One Question All Wm. Morrison Supermarkets plc Shareholders Must Ask

Wm. Morrison Supermarkets (LSE: MRW) is in a club of one: the Bradford-based firm has not yet cut its dividend, unlike Tesco and J Sainsbury. As a result, Morrisons’ shares currently offer a prospective yield of 7.4%.

Market confidence in Morrisons seems to be improving: Morrisons’ share price has risen by 15% over the last month, outstripping Tesco (+10%) and Sainsbury’s (+9%). The question Morrisons shareholders, including me, must answer, is whether Morrisons’ can avoid a cut — or whether it has simply postponed the inevitable until next year.

In this article, I’ll look at both sides of the dividend argument, and offer my opinion about the likely outcome.


Morrisons has a lower level of exposure to the over-sized stores that plague Tesco, and it’s ahead of its peers in terms of executing a meaningful turnaround plan: Sainsbury’s has only just admitted that it has a problem!

Morrisons does have a strong brand for fresh produce, and its high level of supply chain ownership give it a unique selling point, which could drive sales growth and generate loyalty.

Even the firm’s outdated IT systems and late entrance to the online and convenience markets could help: as it corrects these issues, Morrisons should generate both cost savings and sales growth.

Decent numbers

Morrisons’ numbers aren’t looking too bad, either. The firm is forecasting free cash flow of £2bn over the next three years, against a backdrop of falling net debt.

Given that the cash cost of Morrisons’ planned 13.65p dividend would be around £315m per year, or around £1bn over three years, this level of payout may prove to be affordable, if the firm’s turnaround delivers to plan.

There are some problems

Morrisons is aiming to price match Aldi and Lidl, but it doesn’t have the same low-cost business model as these firms. That’s a concern.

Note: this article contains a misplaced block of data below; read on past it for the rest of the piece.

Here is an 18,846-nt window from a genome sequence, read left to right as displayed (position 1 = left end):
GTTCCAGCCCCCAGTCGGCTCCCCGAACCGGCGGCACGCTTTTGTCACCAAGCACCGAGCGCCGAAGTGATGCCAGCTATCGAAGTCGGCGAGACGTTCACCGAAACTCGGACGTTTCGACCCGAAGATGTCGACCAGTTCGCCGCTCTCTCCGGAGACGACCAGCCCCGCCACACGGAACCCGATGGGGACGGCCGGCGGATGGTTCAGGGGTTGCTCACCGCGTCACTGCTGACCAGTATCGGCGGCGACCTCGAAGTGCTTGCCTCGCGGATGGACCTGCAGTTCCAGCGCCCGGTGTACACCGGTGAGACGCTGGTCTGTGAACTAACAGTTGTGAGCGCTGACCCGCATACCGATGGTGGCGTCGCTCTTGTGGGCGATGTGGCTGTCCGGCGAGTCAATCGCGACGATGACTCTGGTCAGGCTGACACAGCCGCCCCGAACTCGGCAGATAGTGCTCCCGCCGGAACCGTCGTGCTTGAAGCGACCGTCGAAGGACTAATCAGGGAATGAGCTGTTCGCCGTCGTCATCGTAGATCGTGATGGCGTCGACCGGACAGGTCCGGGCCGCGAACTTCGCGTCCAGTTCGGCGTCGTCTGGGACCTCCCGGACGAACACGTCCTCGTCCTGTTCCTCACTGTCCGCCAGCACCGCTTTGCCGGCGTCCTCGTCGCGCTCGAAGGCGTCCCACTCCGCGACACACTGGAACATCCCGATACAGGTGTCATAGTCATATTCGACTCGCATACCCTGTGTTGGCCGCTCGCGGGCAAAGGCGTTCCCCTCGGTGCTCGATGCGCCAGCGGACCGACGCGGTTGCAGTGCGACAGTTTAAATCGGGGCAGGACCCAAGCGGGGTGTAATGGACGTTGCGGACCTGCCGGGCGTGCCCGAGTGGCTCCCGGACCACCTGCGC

What’s more, this year’s planned 13.65p payout is not expected to be covered by earnings, which are expected to come in at around 12.2p per share this year.

Consensus forecasts suggest Morrisons’ dividend will fall to 10.6p next year, although the supermarket’s earnings are expected to rise to 13.5p per share, suggesting that analysts are pricing in a recovery of sorts.

My conclusion?

Christmas trading should tell us more about the success of Morrisons’ plans, but I intend to hold onto my Morrisons shares for now.

I believe there is at least a 50% chance that the company will maintain its payout — and even if the dividend is cut, the yield should remain attractive, and offer decent growth potential.

However, you may not agree with my outlook -- and there's no doubt that Morrison does not pass the five golden dividend safety tests described in "How To Create Dividends For Life", a brand-new wealth report from the Motley Fool.

If you're a Morrison's shareholder, I'd strongly suggest you take a look at this report -- which also includes information about the Fool's current subscriber-only share tips.

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Roland Head owns shares in Wm. Morrison Supermarkets and Tesco. The Motley Fool UK owns shares in Tesco. We Fools don't all hold the same opinions, but we all believe that considering a diverse range of insights makes us better investors.